Neil deGrasse Tyson Pledges to “Make America Smart Again” When it Comes to Science

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There are a lot of issues that require us all to put on our game faces for the next four years, but one of the many concerns is the fact that the Trump administration does not plan to fight against climate change, and our new President-elect (I’m still nauseated about having to type that) believes that climate change is a “hoax.” It’s not a great time to be a scientist in America; the government usually picks up the tab when it comes to funding scientific progress, and the great scientific minds of our generation are desperately needed for ongoing, pressing concerns across the planet.

One of those great minds is Neil deGrasse Tyson, who has made it his personal mission to make science accessible and understandable for more people. He’s also normalized the idea of a more diverse picture of what scientist looks like; he’s spoken out against sexism and racism in STEM communities and advocated against the assumption that it’s considered normal for the field to be dominated by white men. It’s not normal, and it means something needs to change. Respect for the sciences needs to increase, and diversity in the sciences needs to increase, and Neil deGrasse Tyson has been on the forefront of increased accessibility in ways both big and small.

He’s back again to discuss the issue head-on at The Late Show, where he advocates openly that in the next four years, we should “Make America Smart Again,” with an eye towards scientific education and accessibility. He then goes on to blow Stephen Colbert’s mind (and his own mind) by telling a story about the discovery of gravitational waves–a story that has been thousands of years in the making, and could never have happened without support for scientific research and development.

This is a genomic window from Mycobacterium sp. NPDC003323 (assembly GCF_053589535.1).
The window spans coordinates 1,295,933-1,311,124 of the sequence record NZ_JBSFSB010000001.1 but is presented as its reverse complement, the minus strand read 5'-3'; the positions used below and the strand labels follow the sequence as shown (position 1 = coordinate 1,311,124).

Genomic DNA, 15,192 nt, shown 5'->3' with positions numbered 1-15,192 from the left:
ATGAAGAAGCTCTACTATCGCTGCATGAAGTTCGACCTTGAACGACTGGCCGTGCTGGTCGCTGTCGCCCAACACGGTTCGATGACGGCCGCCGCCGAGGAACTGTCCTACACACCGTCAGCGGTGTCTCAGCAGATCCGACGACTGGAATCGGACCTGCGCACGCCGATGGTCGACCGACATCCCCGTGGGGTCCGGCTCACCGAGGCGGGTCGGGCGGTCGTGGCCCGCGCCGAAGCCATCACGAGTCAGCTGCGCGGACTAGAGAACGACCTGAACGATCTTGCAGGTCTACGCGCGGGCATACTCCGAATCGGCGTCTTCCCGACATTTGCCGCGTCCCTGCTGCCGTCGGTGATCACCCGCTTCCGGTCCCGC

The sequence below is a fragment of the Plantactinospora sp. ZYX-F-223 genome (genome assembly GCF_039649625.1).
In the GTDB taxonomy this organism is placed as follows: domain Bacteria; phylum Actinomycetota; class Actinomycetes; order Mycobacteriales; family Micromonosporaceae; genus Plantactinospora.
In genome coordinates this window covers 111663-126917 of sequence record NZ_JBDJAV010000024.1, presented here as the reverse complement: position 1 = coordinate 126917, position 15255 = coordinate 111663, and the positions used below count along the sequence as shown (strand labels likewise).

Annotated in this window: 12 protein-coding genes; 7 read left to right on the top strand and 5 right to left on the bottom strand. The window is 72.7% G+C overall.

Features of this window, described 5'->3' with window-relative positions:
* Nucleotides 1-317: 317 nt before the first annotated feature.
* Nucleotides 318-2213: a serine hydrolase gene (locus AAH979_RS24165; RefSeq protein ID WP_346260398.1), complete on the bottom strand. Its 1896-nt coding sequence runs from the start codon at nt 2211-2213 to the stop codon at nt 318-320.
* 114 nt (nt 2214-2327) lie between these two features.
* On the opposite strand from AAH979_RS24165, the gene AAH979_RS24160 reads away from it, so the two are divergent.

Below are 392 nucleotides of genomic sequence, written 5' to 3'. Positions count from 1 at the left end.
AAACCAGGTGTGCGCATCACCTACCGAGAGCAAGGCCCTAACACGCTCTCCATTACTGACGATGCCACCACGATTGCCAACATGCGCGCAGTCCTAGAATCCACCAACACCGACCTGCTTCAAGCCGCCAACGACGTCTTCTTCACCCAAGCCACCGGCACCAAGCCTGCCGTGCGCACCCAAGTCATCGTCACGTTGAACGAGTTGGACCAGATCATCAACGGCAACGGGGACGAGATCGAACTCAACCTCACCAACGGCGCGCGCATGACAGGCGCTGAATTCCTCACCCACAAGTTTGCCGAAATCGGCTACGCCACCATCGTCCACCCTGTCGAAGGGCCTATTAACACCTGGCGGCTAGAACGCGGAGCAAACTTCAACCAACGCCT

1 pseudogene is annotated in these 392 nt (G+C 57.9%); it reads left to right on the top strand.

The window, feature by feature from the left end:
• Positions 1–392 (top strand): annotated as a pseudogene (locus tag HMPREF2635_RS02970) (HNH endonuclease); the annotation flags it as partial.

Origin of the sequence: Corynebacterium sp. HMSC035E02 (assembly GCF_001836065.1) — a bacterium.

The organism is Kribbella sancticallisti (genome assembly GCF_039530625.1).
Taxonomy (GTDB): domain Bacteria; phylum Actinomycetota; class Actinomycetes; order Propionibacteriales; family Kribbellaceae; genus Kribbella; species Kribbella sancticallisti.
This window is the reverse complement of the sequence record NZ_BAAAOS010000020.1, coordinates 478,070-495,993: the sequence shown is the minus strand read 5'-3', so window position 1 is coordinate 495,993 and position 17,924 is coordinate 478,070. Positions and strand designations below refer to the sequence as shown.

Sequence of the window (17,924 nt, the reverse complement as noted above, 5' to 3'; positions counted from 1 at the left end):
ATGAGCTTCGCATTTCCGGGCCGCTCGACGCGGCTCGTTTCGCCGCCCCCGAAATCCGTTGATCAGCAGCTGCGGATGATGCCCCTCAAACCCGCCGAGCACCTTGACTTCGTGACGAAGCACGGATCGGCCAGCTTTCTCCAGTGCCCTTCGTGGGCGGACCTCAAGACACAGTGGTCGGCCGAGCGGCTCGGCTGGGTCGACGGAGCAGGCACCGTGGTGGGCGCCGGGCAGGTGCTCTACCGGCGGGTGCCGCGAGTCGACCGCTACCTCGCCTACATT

In the course of his explanation of the discovery, Tyson also talks about the process of evolution, and the dinosaurs going extinct before humans showed up on this planet–yet another piece of history that I’m happy to see normalized on TV, since it doesn’t even get taught in some schools. (Fun fact: Trump wants to make Ben Carson the Secretary of Education, and Carson is a Creationist. Sorry, I lied, that fact wasn’t actually “fun” at all.)

Evolution is real, y’all. Gravitational waves are real. Climate change is real. Science is real, and cool, and Neil deGrasse Tyson is here to remind us all of that. He’ll continue to do so for the foreseeable future, thank goodness.

(via HuffPo, image via screencap)

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Maddy Myers
Maddy Myers, journalist and arts critic, has written for the Boston Phoenix, Paste Magazine, MIT Technology Review, and tons more. She is a host on a videogame podcast called Isometric (, and she plays the keytar in a band called the Robot Knights (